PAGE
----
Child related issues
Sometimes children and young people (and their families) may need extra support if they are finding it difficult to deal with or understand their emotions and/or behaviour. Schools often provide professionals to help young people and their families, such as learning or behaviour mentors, family liaison officers or professionals from external services. However some children and young people, or their families, may decide to seek further help in the form of counselling.
On this page
How is counselling for young people different?
Counselling for children and young people may differ from counselling for adults, and will depend on the child’s age, specific difficulties and their development. Different methods may be used to encourage young children to be able to express their difficulties, such as play and art. For example, reading stories and talking about feelings of a character in that story may help the child to discuss their own feelings, or drawing/painting/drama may help children to express themselves. These methods all give the counsellor a great insight into the unconscious mind of the child.
Older children may prefer talking therapy, or a mixture of both, and the counselling approach will depend on a particular individual. Although different methods may be used for counselling children, the aim of counselling for both children and adults is ultimately the same; to help the individual cope better with their emotions and feelings.
How can counselling benefit young people?
Counselling children and young people involves helping the child to develop a positive attitude to life, recognise their strengths and express themselves. It does not involve making decisions for the child, imposing beliefs on them or preaching. Counselling may be provided to children and young people on their own, or it may be provided to a child as part of a family (family counselling).
Child related issues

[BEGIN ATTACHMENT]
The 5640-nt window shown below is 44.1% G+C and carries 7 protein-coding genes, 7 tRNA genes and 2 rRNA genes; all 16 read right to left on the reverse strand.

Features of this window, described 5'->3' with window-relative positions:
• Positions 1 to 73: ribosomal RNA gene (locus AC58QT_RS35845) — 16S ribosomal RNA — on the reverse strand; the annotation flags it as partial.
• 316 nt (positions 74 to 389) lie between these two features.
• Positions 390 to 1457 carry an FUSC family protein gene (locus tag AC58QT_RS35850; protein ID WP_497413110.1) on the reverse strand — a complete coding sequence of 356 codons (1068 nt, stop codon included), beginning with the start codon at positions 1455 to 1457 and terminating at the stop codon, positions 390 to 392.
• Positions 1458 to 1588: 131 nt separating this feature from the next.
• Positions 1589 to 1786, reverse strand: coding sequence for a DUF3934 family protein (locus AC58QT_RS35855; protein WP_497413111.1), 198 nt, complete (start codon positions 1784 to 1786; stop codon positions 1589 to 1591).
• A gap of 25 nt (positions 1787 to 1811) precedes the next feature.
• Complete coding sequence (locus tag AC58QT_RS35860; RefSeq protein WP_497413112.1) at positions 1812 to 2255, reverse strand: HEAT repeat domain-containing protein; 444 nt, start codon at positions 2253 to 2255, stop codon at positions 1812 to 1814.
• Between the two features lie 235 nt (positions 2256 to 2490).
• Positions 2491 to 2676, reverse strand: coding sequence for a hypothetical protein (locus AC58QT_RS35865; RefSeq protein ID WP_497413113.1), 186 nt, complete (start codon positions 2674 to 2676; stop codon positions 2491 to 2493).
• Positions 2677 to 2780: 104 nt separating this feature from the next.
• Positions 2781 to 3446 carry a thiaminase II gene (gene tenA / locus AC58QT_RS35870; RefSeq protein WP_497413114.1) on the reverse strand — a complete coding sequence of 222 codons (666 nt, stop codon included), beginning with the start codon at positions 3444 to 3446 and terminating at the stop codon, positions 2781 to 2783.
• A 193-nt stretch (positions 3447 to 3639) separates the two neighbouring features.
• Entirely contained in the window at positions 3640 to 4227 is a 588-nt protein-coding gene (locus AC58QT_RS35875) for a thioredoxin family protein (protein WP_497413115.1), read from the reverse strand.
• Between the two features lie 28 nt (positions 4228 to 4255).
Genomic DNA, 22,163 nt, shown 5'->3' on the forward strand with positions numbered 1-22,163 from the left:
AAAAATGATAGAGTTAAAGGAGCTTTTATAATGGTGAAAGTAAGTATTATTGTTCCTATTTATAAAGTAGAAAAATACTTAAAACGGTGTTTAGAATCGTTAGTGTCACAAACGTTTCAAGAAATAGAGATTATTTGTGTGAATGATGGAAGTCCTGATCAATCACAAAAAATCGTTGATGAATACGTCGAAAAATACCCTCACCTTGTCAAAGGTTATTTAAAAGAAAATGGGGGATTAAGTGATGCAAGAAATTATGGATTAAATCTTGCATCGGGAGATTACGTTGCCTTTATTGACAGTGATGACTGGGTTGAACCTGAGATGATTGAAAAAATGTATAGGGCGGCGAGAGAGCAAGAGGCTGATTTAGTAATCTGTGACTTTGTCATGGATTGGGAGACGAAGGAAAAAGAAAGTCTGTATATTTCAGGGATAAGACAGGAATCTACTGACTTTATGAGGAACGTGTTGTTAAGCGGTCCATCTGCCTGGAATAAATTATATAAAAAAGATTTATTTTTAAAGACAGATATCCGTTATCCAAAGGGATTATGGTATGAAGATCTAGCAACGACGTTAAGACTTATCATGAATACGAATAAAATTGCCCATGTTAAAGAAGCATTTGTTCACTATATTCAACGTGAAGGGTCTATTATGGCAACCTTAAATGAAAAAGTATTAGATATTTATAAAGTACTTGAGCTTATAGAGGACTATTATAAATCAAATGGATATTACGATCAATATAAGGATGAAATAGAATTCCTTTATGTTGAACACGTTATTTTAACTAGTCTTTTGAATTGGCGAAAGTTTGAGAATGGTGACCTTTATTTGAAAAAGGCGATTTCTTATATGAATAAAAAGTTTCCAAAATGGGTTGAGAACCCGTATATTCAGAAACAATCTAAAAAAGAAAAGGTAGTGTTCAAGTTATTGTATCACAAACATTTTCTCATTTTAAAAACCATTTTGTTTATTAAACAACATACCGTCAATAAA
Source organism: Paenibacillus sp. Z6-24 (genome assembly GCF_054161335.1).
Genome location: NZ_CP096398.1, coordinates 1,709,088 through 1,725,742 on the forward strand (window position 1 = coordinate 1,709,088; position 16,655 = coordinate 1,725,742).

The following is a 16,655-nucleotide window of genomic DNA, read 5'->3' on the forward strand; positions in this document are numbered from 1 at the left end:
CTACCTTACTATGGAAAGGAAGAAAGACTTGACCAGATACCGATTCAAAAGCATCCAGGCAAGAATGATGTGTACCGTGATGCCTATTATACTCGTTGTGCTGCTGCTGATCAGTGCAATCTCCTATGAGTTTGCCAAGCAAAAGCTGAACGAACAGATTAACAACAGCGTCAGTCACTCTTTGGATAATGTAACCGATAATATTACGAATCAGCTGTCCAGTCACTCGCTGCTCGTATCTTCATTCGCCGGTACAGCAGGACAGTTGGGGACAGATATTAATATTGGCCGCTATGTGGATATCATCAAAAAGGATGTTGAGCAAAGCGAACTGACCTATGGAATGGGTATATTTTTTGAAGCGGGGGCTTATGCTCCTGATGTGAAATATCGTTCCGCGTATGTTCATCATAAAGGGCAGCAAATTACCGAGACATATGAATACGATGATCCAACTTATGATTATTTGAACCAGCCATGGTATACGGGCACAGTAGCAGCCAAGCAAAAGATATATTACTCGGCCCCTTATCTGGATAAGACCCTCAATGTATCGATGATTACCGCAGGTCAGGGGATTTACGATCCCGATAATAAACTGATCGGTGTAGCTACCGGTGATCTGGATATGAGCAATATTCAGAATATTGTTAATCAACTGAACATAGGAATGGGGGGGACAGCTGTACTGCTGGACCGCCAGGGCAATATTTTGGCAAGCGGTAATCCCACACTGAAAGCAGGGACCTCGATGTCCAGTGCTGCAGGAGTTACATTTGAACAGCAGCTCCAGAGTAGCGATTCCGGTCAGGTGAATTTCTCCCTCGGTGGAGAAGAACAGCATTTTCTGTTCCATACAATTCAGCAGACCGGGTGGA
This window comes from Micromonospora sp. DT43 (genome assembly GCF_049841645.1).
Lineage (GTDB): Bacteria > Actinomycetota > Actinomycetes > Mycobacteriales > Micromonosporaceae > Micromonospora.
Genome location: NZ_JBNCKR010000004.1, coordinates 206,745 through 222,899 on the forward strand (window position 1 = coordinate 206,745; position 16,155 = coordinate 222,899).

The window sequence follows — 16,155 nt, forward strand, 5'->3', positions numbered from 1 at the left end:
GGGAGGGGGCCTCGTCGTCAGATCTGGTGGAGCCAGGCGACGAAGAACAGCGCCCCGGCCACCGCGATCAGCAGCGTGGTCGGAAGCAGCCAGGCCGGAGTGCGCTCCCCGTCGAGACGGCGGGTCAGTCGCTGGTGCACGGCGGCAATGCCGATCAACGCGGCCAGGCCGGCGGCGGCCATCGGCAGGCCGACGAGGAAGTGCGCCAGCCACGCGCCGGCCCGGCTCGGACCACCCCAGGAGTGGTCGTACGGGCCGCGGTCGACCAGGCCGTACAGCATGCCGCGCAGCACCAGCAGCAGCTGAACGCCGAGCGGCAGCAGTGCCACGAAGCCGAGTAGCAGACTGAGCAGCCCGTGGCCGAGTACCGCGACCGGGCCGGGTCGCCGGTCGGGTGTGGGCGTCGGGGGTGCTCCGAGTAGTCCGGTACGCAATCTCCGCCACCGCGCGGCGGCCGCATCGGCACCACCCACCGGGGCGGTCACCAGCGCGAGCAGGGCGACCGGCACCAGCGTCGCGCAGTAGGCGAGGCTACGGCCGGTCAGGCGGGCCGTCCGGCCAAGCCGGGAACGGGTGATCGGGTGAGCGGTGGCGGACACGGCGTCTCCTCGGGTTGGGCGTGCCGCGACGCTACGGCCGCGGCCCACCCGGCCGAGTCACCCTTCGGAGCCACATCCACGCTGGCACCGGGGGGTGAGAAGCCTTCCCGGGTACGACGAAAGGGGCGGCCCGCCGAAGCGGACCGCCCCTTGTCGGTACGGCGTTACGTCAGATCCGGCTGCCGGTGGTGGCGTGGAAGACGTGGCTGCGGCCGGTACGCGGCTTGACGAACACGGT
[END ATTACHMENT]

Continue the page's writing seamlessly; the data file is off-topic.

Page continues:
Child related issues may include:
- family and step-family relationships
- emotional problems
- behavioural problems
- literacy and numeracy problems.
What should I be looking for in a counsellor or psychotherapist?
Whilst there are currently no official rules or regulations in place that stipulate what level of training a child/youth counsellor needs, it is recommended that you check to see if your therapist is experienced in this area. While some aspects of counselling remain the same regardless of age, there are certain issues and developmental intricacies that often require an alternative approach.
A Diploma level qualification (or equivalent) in child/youth counselling or a related topic will provide assurance and peace of mind that your counsellor has developed the necessary skills.
Another way to assure they have undergone this type of specialist training is to check if they belong to a relevant professional organisation representing child/youth counsellors.
You may also be interested in
What our experts say
- How to support your child with anxieties
Dr. Sidrah Muntaha, DClinPsych, CPsychol, AFBPsS, HCPC18th April, 2016
- Being a good enough parent
Rachel Durrant, Adult, Adolescent and Child Counsellor29th March, 2016
- Why work with teenagers?
Sarah Davies BSc, DipCouns, MBACP Registered @TALKROOM COUNSELLING2nd February, 2016
- 12 ways to get the best behaviour from your kids
Ruth Murtagh- Relationship Counselling For Couples And Individuals: MA , MBCAP17th January, 2016
- How long until my child gets "better?"
Sue Brown (Registered MBACP)28th December, 2015
- Anxious parents at Christmas?
Julie Wales Dip Couns MBACP22nd December, 2015
This is where you can submit feedback about the content of this page.
We review feedback on a monthly basis.
Please note we are unable to provide any personal advice via this feedback form. If you do require further information or advice, please visit the homepage & use the search function to contact a professional directly.